Spina bifida is a type of birth defect called a neural tube defect. It occurs when the bones of the spine (vertebrae) don't form properly around part of the baby's spinal cord. Spina bifida can be mild or severe.
The exact cause of this birth defect isn't known. Experts think that genes and the environment are part of the cause. For example, women who have had one child with spina bifida are more likely to have another child with the disease. Women who are obese or who have diabetes are also more likely to have a child with spina bifida.
Your child's symptoms will depend on how severe the defect is. Most children with the mild form of spina bifida don't have any problems from it.
In many cases, children with meningocele don't have any symptoms.
Children with the most severe form of spina bifida often have spine and brain issues that cause serious problems. They may have:
During pregnancy, you can have a blood test (maternal serum triple or quadruple screen) and an ultrasound of the developing baby. These tests check for signs of spina bifida and other problems. If test results suggest a birth defect, you can choose to have an amniocentesis. This test helps confirm if the baby has spina bifida.
After birth, a doctor can usually tell if a baby has spina bifida by how the baby's back looks. If spina bifida is suspected, the doctor may do an X-ray, an MRI, or a CT scan to see if the defect is mild or severe.
Most children with the mild form of spina bifida don't need treatment. Children with meningocele may not need treatment either. But children with the most severe form usually need surgery. Sometimes surgery to correct severe spina bifida can be done before a baby is born.
A child who has hydrocephalus will need surgery to put in a drainage tube called a shunt. It relieves pressure on the brain by draining excess fluid into the belly. This keeps the swelling from causing more damage to the brain.
Experts such as physiotherapists and occupational therapists work with children who have severe spina bifida. The work starts soon after the child's birth. These therapists can teach parents and caregivers how to do exercises and activities with the child.
Some children may need a brace, a wheelchair, or other aids. Children with bladder control problems may need help using a catheter each day to prevent infection and kidney damage. To help prevent bowel problems, parents usually begin working with the doctor or nurse on managing bowel care as soon as the child starts eating solid food. As children with severe spina bifida grow, other treatments and surgeries may be needed to manage problems that arise.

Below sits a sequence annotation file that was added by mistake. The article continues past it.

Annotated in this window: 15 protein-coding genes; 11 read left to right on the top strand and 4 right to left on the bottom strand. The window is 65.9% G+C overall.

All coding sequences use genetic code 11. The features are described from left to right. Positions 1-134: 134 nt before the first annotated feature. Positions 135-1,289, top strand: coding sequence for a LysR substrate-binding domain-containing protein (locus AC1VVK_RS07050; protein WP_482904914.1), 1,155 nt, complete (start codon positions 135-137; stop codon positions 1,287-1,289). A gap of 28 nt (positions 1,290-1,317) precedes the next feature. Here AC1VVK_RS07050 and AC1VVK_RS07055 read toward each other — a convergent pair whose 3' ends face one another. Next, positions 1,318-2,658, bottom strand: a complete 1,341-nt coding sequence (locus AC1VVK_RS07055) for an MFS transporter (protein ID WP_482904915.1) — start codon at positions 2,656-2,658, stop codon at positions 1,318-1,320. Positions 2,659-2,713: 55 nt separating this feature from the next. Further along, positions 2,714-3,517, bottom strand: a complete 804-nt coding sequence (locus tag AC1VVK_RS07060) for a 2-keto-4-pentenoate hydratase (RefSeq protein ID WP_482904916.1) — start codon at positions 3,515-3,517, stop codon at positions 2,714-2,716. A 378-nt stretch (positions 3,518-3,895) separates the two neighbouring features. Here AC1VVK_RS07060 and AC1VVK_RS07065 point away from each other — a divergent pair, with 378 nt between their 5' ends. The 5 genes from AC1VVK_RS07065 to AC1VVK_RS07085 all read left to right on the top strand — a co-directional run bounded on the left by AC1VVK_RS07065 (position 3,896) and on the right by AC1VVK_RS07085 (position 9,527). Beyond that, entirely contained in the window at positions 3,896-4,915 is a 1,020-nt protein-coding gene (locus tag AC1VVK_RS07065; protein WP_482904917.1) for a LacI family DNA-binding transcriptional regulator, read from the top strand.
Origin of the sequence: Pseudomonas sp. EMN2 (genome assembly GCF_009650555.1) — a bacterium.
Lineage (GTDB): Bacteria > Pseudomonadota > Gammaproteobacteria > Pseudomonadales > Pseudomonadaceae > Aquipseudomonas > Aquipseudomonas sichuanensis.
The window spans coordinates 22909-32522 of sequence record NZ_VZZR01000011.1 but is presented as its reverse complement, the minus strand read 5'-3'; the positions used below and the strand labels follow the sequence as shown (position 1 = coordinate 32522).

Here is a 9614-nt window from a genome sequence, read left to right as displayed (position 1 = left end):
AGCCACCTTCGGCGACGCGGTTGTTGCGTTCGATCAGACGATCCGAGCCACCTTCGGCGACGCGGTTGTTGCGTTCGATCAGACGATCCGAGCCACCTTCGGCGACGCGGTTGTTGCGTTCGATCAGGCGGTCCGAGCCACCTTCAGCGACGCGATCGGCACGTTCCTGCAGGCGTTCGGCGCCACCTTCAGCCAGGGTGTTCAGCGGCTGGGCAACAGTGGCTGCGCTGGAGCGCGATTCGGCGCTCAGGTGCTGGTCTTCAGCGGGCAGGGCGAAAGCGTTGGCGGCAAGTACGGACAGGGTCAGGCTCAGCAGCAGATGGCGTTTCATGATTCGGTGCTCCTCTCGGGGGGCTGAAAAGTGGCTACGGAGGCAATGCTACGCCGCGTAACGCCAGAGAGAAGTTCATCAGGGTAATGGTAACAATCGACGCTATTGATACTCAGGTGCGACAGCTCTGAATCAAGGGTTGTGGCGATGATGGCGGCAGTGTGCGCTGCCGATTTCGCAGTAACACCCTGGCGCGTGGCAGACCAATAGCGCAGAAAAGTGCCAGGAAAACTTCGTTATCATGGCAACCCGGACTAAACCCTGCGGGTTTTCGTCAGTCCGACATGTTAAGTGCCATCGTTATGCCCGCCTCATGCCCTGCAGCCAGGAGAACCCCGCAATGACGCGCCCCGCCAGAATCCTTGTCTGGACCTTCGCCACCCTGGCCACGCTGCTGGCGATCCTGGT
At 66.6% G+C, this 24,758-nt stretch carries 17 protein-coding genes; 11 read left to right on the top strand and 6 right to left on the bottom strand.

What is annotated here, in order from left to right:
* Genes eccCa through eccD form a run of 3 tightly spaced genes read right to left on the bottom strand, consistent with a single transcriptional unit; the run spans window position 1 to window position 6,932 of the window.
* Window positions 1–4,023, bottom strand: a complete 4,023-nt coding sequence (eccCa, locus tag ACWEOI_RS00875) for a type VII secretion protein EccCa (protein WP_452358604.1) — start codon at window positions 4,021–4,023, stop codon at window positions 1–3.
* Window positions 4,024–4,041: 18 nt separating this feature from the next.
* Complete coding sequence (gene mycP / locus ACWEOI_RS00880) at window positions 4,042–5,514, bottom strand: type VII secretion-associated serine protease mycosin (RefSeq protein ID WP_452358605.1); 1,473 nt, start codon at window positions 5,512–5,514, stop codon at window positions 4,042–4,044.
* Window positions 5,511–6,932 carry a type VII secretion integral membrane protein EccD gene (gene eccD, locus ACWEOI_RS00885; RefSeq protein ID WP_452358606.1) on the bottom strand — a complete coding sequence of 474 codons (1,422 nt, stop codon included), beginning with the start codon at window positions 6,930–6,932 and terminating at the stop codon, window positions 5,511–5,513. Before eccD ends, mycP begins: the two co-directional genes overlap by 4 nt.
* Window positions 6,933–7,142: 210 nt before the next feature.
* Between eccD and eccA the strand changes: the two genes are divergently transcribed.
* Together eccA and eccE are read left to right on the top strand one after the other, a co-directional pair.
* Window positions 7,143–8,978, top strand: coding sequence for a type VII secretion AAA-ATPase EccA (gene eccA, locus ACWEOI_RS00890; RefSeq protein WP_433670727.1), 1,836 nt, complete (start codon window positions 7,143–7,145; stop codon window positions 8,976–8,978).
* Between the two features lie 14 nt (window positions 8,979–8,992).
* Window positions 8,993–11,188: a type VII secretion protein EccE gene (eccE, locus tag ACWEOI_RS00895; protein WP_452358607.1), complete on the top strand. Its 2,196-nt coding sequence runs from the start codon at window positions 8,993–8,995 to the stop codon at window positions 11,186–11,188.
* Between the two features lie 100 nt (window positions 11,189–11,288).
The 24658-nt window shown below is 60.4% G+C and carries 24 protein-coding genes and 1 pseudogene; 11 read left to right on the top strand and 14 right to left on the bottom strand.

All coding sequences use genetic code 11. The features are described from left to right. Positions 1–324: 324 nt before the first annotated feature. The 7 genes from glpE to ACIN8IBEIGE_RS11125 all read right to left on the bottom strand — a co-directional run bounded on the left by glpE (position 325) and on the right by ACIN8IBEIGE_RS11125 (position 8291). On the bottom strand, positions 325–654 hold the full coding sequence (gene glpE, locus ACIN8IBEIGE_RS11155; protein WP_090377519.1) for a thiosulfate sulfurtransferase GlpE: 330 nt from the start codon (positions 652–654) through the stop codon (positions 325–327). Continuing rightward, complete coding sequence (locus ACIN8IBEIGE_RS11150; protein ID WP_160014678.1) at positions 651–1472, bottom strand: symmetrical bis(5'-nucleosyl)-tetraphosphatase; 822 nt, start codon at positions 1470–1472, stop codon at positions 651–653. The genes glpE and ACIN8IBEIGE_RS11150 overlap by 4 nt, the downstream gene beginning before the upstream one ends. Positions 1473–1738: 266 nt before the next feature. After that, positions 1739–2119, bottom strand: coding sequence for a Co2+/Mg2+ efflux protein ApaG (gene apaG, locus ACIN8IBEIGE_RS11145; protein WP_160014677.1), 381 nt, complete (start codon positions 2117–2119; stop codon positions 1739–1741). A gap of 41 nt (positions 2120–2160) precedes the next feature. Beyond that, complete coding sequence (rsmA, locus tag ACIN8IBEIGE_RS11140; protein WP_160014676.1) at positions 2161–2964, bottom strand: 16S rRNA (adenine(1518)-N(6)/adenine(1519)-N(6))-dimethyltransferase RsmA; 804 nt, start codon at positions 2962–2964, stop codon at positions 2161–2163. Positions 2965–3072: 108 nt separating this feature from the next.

There are many ways you can support your child:
Remember that your needs are important too. Take good care of yourself so you can stay healthy and have the energy to enjoy your child. Make time for activities you like, even if it's just for a short while each day. And reach out to family, friends, and support groups when you need help.
Before and during pregnancy, a woman can help prevent spina bifida in her child.
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Learning about spina bifida:
Testing for spina bifida:
Living with spina bifida:
Other Works Consulted
Adolescent Health Committee, Canadian Paediatric Society (2006, updated/reaffirmed 2013). Care of adolescents with chronic conditions. Paediatrics and Child Health, 11(1): 43–48. Also available online: http://www.cps.ca/en/documents/position/care-of-youth-chronic-conditions.
Adzick NS, et al. (2011). A randomized trial of prenatal versus postnatal repair of myelomeningocele. New England Journal of Medicine. Published online February 9, 2011 (doi:10.1056/NEJMoa1014379).
Ghatan S (2006). Myelomeningocele. In FD Burg et al., eds., Current Pediatric Therapy, 18th ed., pp. 377–380. Philadelphia: Saunders Elsevier.
Liptak GS (2013). Neural tube defects. In ML Batshaw et al., eds., Children with Disabilities, 7th ed., pp. 451–472. Baltimore, MD: Paul H. Brookes Publishing.
Liptak GS, Dosa NP (2010). Myelomeningocele. Pediatrics in Review, 30(31): 443–450.
Sandler AD (2010). Children with spina bifida: Key clinical issues. Pediatric Clinics of North America, 57(4): 879–892.
Sawin KJ, Thompson NM (2009). The experience of finding an effective bowel management program for children with spina bifida: The parent's perspective. Journal of Pediatric Nursing, 24(4): 280–291.
Wilson RD, et al. (2015). Pre-conception folic acid and multivitamin supplementation for the primary and secondary prevention of neural tube defects and other folic acid-sensitive congenital anomalies. SOGC Clinical Practice Guideline No. 324. Journal of Obstetrics and Gynaecology Canada 37(6): 534–549. http://sogc.org/wp-content/uploads/2015/06/gui324CPG1505E.pdf. Accessed July 20, 2015.
ByHealthwise StaffPrimary Medical ReviewerJohn Pope, MD - PediatricsDonald Sproule, MDCM, CCFP - Family MedicineAdam Husney, MD - Family MedicineKathleen Romito, MD - Family MedicineSpecialist Medical ReviewerLouis Pellegrino, MD - Developmental Pediatrics
Current as ofJuly 26, 2016
Current as of: July 26, 2016
John Pope, MD - Pediatrics
& Donald Sproule, MDCM, CCFP - Family Medicine & Adam Husney, MD - Family Medicine & Kathleen Romito, MD - Family Medicine & Louis Pellegrino, MD - Developmental Pediatrics
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